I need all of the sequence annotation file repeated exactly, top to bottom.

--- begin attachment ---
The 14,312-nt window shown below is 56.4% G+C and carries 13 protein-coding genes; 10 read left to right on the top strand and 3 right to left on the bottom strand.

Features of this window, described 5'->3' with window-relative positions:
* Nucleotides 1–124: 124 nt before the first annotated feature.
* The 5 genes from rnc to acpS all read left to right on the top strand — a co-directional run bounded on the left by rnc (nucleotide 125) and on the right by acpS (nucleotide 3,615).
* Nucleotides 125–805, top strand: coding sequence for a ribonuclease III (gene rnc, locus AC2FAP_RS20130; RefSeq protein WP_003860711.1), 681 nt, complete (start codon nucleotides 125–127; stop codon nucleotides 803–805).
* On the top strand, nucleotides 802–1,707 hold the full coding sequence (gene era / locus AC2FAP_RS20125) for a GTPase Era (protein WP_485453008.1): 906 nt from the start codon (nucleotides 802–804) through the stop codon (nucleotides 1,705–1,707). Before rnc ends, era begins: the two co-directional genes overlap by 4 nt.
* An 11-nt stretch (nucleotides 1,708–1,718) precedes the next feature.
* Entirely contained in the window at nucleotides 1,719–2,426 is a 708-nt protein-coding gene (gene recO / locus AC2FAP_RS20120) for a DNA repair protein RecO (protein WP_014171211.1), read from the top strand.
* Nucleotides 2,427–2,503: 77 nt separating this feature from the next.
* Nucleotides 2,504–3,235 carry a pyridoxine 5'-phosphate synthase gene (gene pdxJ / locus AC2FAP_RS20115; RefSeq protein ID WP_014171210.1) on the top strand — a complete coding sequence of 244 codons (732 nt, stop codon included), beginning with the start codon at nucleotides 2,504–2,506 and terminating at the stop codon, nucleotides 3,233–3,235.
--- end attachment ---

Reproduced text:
The 14,312-nt window shown below is 56.4% G+C and carries 13 protein-coding genes; 10 read left to right on the top strand and 3 right to left on the bottom strand.

Features of this window, described 5'->3' with window-relative positions:
* Nucleotides 1–124: 124 nt before the first annotated feature.
* The 5 genes from rnc to acpS all read left to right on the top strand — a co-directional run bounded on the left by rnc (nucleotide 125) and on the right by acpS (nucleotide 3,615).
* Nucleotides 125–805, top strand: coding sequence for a ribonuclease III (gene rnc, locus AC2FAP_RS20130; RefSeq protein WP_003860711.1), 681 nt, complete (start codon nucleotides 125–127; stop codon nucleotides 803–805).
* On the top strand, nucleotides 802–1,707 hold the full coding sequence (gene era / locus AC2FAP_RS20125) for a GTPase Era (protein WP_485453008.1): 906 nt from the start codon (nucleotides 802–804) through the stop codon (nucleotides 1,705–1,707). Before rnc ends, era begins: the two co-directional genes overlap by 4 nt.
* An 11-nt stretch (nucleotides 1,708–1,718) precedes the next feature.
* Entirely contained in the window at nucleotides 1,719–2,426 is a 708-nt protein-coding gene (gene recO / locus AC2FAP_RS20120) for a DNA repair protein RecO (protein WP_014171211.1), read from the top strand.
* Nucleotides 2,427–2,503: 77 nt separating this feature from the next.
* Nucleotides 2,504–3,235 carry a pyridoxine 5'-phosphate synthase gene (gene pdxJ / locus AC2FAP_RS20115; RefSeq protein ID WP_014171210.1) on the top strand — a complete coding sequence of 244 codons (732 nt, stop codon included), beginning with the start codon at nucleotides 2,504–2,506 and terminating at the stop codon, nucleotides 3,233–3,235.